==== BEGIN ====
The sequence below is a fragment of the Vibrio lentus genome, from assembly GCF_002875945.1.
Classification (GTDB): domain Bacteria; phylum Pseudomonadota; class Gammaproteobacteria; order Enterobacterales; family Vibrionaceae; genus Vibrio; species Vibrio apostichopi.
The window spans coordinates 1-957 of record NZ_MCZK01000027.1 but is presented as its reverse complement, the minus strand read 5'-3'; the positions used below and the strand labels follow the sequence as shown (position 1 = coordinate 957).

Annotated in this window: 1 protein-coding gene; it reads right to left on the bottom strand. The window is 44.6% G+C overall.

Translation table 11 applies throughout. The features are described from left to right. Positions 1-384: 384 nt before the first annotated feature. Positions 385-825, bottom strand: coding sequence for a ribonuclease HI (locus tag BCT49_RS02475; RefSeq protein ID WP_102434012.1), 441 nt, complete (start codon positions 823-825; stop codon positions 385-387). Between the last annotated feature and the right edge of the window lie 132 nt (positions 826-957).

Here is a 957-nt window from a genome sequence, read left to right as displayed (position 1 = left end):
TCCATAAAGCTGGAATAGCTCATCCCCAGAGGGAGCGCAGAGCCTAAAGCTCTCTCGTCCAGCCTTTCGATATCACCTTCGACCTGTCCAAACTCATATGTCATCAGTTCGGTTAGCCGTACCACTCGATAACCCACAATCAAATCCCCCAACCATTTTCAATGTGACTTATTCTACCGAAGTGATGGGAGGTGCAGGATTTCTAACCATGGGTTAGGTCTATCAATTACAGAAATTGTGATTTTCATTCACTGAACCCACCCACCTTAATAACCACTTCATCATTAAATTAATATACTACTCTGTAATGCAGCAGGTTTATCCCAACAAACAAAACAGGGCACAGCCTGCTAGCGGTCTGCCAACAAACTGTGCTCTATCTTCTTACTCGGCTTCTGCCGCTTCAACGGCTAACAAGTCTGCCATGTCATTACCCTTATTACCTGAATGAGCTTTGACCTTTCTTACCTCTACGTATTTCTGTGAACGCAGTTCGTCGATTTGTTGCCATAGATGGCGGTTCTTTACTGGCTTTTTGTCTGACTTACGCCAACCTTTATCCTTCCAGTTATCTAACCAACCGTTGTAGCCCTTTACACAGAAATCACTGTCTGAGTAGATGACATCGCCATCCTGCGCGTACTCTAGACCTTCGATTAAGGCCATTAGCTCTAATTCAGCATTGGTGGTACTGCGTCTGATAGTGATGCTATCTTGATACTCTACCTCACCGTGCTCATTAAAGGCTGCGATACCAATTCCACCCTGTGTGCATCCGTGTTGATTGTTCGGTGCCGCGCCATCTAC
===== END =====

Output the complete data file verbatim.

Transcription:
The sequence below is a fragment of the Vibrio lentus genome, from assembly GCF_002875945.1.
Classification (GTDB): domain Bacteria; phylum Pseudomonadota; class Gammaproteobacteria; order Enterobacterales; family Vibrionaceae; genus Vibrio; species Vibrio apostichopi.
The window spans coordinates 1-957 of record NZ_MCZK01000027.1 but is presented as its reverse complement, the minus strand read 5'-3'; the positions used below and the strand labels follow the sequence as shown (position 1 = coordinate 957).

Annotated in this window: 1 protein-coding gene; it reads right to left on the bottom strand. The window is 44.6% G+C overall.

Translation table 11 applies throughout. The features are described from left to right. Positions 1-384: 384 nt before the first annotated feature. Positions 385-825, bottom strand: coding sequence for a ribonuclease HI (locus tag BCT49_RS02475; RefSeq protein ID WP_102434012.1), 441 nt, complete (start codon positions 823-825; stop codon positions 385-387). Between the last annotated feature and the right edge of the window lie 132 nt (positions 826-957).

Here is a 957-nt window from a genome sequence, read left to right as displayed (position 1 = left end):
TCCATAAAGCTGGAATAGCTCATCCCCAGAGGGAGCGCAGAGCCTAAAGCTCTCTCGTCCAGCCTTTCGATATCACCTTCGACCTGTCCAAACTCATATGTCATCAGTTCGGTTAGCCGTACCACTCGATAACCCACAATCAAATCCCCCAACCATTTTCAATGTGACTTATTCTACCGAAGTGATGGGAGGTGCAGGATTTCTAACCATGGGTTAGGTCTATCAATTACAGAAATTGTGATTTTCATTCACTGAACCCACCCACCTTAATAACCACTTCATCATTAAATTAATATACTACTCTGTAATGCAGCAGGTTTATCCCAACAAACAAAACAGGGCACAGCCTGCTAGCGGTCTGCCAACAAACTGTGCTCTATCTTCTTACTCGGCTTCTGCCGCTTCAACGGCTAACAAGTCTGCCATGTCATTACCCTTATTACCTGAATGAGCTTTGACCTTTCTTACCTCTACGTATTTCTGTGAACGCAGTTCGTCGATTTGTTGCCATAGATGGCGGTTCTTTACTGGCTTTTTGTCTGACTTACGCCAACCTTTATCCTTCCAGTTATCTAACCAACCGTTGTAGCCCTTTACACAGAAATCACTGTCTGAGTAGATGACATCGCCATCCTGCGCGTACTCTAGACCTTCGATTAAGGCCATTAGCTCTAATTCAGCATTGGTGGTACTGCGTCTGATAGTGATGCTATCTTGATACTCTACCTCACCGTGCTCATTAAAGGCTGCGATACCAATTCCACCCTGTGTGCATCCGTGTTGATTGTTCGGTGCCGCGCCATCTAC